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Photos: 2015 MIT Sloan Sports Analytics Conference

It’s not just baseball stats anymore. This year’s MIT Sloan Sports Analytics Conference brought together players, coaches, students, professors, and anybody else using data to find an edge on the field and in the front office.


Retired NBA player Shane Battier is considered one of the most numbers-savvy basketball players of the analytics era. Now an analyst at ESPN, Battier made headlines for calling New York Knicks forward Carmelo Anthony a predictable shooter who “has not been about reinvention.”


Jeff Van Gundy, who coached Battier on the Houston Rockets during the 2006-2007 season, unleashed a short rant, possibly in jest, on the keys to coaching grade school basketball. One important tactic: convincing players to go home sick.

Houston Rockets general manager Daryl Morey, MBA ’00, co-founded the conference in 2006. Then, the event took place in a few classrooms on campus at MIT. This year, more than 3,100 people attended Feb. 27-28 at the Boston Convention and Exhibition Center.

The NFL last season collected real-time data from radio-frequency identification chips in players’ shoulder pads. New Orleans Saints coach Sean Payton, speaking on a panel about the future of NFL statistics, said that data could feed simulators for virtual reality training for quarterbacks.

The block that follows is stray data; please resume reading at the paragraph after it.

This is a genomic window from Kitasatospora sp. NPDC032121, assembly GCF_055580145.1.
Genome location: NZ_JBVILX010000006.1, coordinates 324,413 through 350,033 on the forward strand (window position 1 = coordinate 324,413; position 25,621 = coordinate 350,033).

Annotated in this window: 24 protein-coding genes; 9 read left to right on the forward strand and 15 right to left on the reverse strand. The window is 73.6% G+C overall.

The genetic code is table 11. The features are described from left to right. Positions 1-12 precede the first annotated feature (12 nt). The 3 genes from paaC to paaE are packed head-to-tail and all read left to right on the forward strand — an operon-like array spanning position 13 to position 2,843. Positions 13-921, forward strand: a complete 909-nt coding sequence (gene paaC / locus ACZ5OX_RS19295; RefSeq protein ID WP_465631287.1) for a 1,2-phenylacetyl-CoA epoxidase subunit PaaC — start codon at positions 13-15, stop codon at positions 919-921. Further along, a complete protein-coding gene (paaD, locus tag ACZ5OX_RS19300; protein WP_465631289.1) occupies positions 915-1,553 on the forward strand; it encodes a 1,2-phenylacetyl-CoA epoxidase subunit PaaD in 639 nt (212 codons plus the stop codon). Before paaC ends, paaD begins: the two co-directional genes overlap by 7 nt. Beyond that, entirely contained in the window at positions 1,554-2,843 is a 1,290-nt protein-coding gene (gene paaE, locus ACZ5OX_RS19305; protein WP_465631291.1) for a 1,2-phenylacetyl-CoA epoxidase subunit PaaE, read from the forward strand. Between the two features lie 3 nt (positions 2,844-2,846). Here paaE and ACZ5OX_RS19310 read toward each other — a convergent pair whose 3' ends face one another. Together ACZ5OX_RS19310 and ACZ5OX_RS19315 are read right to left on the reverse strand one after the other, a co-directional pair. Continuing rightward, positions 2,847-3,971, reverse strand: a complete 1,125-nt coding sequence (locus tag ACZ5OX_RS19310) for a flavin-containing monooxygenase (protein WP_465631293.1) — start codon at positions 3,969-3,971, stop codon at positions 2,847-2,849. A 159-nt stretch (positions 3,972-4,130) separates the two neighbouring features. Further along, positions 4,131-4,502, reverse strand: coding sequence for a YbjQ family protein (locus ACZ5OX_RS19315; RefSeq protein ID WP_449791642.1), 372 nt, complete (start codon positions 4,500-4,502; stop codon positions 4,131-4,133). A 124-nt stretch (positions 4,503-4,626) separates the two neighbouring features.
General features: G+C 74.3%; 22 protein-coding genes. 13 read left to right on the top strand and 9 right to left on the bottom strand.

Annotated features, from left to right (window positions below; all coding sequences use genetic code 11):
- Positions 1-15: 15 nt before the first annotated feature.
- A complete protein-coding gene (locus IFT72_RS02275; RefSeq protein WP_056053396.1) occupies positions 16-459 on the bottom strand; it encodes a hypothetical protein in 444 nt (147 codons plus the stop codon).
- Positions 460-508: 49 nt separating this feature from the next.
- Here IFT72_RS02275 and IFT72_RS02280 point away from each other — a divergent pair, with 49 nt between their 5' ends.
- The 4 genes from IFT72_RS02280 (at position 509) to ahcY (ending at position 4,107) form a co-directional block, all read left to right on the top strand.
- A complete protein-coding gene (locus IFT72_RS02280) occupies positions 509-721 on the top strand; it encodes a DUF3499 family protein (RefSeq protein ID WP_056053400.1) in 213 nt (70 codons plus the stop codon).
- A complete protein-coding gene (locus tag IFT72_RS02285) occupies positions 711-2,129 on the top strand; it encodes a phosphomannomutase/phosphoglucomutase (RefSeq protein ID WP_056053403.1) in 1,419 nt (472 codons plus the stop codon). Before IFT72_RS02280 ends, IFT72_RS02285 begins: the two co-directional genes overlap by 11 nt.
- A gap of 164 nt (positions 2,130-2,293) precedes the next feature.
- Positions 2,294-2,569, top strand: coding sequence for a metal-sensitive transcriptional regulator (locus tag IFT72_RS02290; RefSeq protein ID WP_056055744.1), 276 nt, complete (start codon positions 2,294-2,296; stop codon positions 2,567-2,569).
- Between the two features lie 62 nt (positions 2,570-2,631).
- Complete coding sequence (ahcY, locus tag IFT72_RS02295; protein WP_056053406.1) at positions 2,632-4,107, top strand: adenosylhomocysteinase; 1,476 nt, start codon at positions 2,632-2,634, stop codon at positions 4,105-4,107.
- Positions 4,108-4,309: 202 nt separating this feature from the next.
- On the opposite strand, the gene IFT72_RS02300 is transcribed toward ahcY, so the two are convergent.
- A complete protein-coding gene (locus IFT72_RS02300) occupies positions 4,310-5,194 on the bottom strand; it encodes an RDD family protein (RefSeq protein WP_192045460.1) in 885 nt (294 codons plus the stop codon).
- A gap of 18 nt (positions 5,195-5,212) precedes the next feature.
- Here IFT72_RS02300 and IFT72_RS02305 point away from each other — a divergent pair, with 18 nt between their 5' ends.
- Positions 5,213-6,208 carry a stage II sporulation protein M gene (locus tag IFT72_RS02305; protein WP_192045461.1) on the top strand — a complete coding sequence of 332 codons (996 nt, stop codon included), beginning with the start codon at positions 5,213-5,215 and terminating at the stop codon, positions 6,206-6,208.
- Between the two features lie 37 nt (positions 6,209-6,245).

Similar real-time data will be available from Major League Baseball this year. Fans will have access to some of that data, new MLB commissioner Rob Manfred said in a wide-ranging interview with MLB Network host Brian Kenny.


A panel entitled “Finding the Digital Fan” examined ways social media and big data are changing how organizations market to fans.

“We want to make sure that we use that data in the most appropriate way,” said Amy Brooks, executive vice president for team marketing and business operations at the NBA. “In terms of servicing a season ticket holder at the game, if that person goes and buys a Bud Light in the second quarter of every game … what if your service representative brings you a Bud Light at the end of the first quarter? Does the fan find that creepy? Or does the fan find that nice?"


Kyle Dubas, assistant general manager of the Toronto Maple Leafs, was one of a wave of analytics-minded hires by NHL teams in 2014. As part of the conference’s Competitive Advantage talks, Dubas discussed how analytics can help team management make personnel decisions. He showed a graph detailing the success of the Sault Ste. Marie Greyhounds junior hockey team—his previous employer—before and after a mid-season coaching change. “I’ve lived with seeing what a change of coaching can do … with absolutely the same group of players,” he said.

Every year, the conference swarms with sports media, who this year filed more than 1,000 reports from the event. DePaul University professor Clayton Graham presented a paper on baseball modeling for gambling [PDF] at the conference and was interviewed by Jody Avirgan for FiveThirtyEight, the statistics-minded ESPN website founded by statistician Nate Silver.

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